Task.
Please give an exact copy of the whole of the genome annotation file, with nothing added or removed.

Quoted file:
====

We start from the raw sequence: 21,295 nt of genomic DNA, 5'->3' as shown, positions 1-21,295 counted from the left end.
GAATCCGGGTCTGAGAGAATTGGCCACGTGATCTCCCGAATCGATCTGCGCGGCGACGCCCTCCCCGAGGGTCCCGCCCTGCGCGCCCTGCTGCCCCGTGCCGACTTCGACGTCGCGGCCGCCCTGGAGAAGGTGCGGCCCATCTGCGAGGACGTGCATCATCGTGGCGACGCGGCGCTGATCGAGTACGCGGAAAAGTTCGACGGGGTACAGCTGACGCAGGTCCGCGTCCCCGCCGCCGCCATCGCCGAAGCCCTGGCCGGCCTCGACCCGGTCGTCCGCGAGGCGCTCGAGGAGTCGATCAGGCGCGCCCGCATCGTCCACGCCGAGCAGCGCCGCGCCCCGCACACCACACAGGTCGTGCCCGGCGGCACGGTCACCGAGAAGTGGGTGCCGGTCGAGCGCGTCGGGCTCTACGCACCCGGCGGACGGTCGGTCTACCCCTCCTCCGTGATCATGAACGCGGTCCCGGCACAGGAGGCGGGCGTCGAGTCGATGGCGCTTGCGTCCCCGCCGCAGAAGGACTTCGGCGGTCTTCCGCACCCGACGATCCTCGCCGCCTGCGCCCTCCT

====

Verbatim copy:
We start from the raw sequence: 21,295 nt of genomic DNA, 5'->3' as shown, positions 1-21,295 counted from the left end.
GAATCCGGGTCTGAGAGAATTGGCCACGTGATCTCCCGAATCGATCTGCGCGGCGACGCCCTCCCCGAGGGTCCCGCCCTGCGCGCCCTGCTGCCCCGTGCCGACTTCGACGTCGCGGCCGCCCTGGAGAAGGTGCGGCCCATCTGCGAGGACGTGCATCATCGTGGCGACGCGGCGCTGATCGAGTACGCGGAAAAGTTCGACGGGGTACAGCTGACGCAGGTCCGCGTCCCCGCCGCCGCCATCGCCGAAGCCCTGGCCGGCCTCGACCCGGTCGTCCGCGAGGCGCTCGAGGAGTCGATCAGGCGCGCCCGCATCGTCCACGCCGAGCAGCGCCGCGCCCCGCACACCACACAGGTCGTGCCCGGCGGCACGGTCACCGAGAAGTGGGTGCCGGTCGAGCGCGTCGGGCTCTACGCACCCGGCGGACGGTCGGTCTACCCCTCCTCCGTGATCATGAACGCGGTCCCGGCACAGGAGGCGGGCGTCGAGTCGATGGCGCTTGCGTCCCCGCCGCAGAAGGACTTCGGCGGTCTTCCGCACCCGACGATCCTCGCCGCCTGCGCCCTCCT